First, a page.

Starting at the beginning, let’s talk about the queue: the standby one is long, and there isn’t a ton to entertain you. They’ve got some flight suits, weapons, and a couple of cool glowing glass space maps you walk past, but nothing interactive or dynamic to keep kids entertained. In attractions like Haunted Mansion or Flight of Passage, taking the FastPass+ queue means missing out on fun interactive elements, but that’s not the case here, as all of the action starts after the two queues merge. At that point you enter a briefing room and get a download of the situation from holographic Rey and BB-8: a Star Destroyer (which has already been infiltrated by Finn) is headed to Batuu and we all need to be evacuated to the new Resistance base via a transport ship piloted by Lieutenant Bek (a new, attraction-specific character) with backup from Poe Dameron. The wow factor in the briefing room is Rey: the hologram tech they’re employing is incredible, and while we’ve seen similar presentations down the street at Universal Orlando, this is taken to a whole new level by the lack of an obvious screen to project onto.
After you leave the briefing room you’re ushered out into an open-air space, where Resistance members urge you quickly onto a waiting transport ship. Once onboard the ship, it takes off and begins an extremely well done but mild simulator experience that sees our transport team intercepted by the First Order and the Resistance blindsided and heavily wounded in the attack. We are pulled aboard a Star Destroyer via a tractor beam, at which point our ship is boarded by First Order personnel and we’re ordered (quite menacingly) off of the ship and onto the bridge of the Star Destroyer. This in-queue simulator is similar to the elevator sequence on Harry Potter and the Escape from Gringotts, but taken to a factor of ten – this several-minute transport sequence has an incredibly detailed animatronic, viewports giving you a “view” out of the front and back windows of the ship (which, like on Smuggler’s Run, change appearance based on the time of day you’re riding), and mild but meaningful motion that feels like more than just a slightly trembling floor.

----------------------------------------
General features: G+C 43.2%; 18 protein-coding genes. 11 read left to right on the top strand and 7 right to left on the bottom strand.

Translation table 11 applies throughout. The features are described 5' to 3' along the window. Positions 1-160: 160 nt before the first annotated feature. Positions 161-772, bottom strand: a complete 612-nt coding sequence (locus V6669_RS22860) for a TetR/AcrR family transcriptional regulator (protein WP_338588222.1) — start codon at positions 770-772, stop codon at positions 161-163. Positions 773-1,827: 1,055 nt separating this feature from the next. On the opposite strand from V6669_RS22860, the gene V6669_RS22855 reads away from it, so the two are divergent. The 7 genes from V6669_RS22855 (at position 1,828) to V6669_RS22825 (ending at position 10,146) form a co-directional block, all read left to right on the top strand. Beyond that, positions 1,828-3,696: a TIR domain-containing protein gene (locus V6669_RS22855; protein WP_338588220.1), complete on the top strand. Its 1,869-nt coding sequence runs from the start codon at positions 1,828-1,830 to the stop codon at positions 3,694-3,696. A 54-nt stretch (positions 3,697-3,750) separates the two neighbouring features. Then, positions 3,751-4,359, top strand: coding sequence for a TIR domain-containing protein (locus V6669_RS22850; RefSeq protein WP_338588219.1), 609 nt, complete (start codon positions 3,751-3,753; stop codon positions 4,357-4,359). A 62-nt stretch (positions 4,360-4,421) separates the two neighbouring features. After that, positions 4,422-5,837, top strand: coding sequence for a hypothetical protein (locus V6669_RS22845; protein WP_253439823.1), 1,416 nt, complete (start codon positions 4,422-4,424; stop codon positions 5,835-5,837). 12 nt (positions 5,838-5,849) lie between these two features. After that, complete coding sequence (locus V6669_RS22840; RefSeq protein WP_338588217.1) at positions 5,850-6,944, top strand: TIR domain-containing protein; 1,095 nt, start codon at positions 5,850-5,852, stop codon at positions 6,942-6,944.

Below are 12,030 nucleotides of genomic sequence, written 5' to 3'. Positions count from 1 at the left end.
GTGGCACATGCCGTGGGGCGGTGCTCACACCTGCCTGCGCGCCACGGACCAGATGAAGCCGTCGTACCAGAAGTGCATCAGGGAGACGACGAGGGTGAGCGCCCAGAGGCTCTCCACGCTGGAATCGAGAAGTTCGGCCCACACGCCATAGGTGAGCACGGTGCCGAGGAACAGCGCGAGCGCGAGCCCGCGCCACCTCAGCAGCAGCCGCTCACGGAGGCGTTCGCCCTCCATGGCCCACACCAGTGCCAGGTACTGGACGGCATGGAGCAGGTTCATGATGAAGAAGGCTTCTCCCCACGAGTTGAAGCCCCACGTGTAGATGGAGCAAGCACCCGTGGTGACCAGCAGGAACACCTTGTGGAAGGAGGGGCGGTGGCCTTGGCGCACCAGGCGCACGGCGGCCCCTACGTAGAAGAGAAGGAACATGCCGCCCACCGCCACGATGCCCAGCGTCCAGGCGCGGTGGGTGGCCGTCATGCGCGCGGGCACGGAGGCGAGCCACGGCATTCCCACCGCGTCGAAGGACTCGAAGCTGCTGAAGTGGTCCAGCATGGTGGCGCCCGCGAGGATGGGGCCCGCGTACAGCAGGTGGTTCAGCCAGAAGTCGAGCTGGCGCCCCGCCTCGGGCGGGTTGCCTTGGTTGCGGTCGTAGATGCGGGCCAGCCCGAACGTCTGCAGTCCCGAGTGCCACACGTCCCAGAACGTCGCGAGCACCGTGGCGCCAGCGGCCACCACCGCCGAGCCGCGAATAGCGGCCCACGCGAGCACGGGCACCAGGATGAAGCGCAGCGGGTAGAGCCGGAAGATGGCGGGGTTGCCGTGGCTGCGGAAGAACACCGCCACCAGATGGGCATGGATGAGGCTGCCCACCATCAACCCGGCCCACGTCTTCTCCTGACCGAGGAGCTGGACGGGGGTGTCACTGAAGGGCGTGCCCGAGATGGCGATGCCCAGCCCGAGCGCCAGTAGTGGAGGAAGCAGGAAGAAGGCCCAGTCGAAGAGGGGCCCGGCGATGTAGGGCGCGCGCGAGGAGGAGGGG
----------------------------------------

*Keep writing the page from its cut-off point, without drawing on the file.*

Back to the Star Destroyer: this is possibly the biggest wow-moment of the attraction, as the bridge is absolutely massive and filled with fifty (at my count) Stormtrooper animatronics, each full-sized and moving in their own unique and subtle ways. This room also has a massive viewport, a ride vehicle you can test out or take photos in, and even a large TIE fighterhanging against a wall (which still looks small due to the scale). This room is similar to the holding room on the Millennium Falcon, though in this case you’re not given any credentials and can (theoretically) spend as much time as you’d like here — I say theoretically because this room is so impressive, I wouldn’t be surprised if they find the need to enforce some operational limitations to keep people moving through the space, at least in the early days.
At this point in the attraction, you’ve seen holo-Rey, flown on a mild simulator ride, and seen one of the most impressive spaces ever created by Imagineering. Had there been a need, WDI could have stopped at this point and would have created a solid attraction that would be fitting of a place in Galaxy’s Edge…and you’re not even at the ride yet! This is likely the most impressive element of the attraction: every moment is an experience, not just the ride itself, and all of it only goes to heighten the sense of awe.
Moving on from the bridge, you enter a hallway and find yourself in a traditional queue where you wait to be grouped for your vehicles. As I mentioned earlier, this part feels a little rough; First Order personnel have you line up initially in two unmarked lines, then you get re-grouped by color. However once you’ve been assigned a color, you’re told to remember it and you then move into a room where everyone mixes together again, only to be later re-separated by your assigned color…weird. Speaking of colors, they represent your vehicle and row, with red and blue in one vehicle and white and orange in the other; both have very similar experiences, but the red/blue vehicle has a solid edge over its counterpart in several areas. If you can only ride once, try to get your party in one of the first four spaces in either of those two unmarked lines to get a spot in the lead vehicle.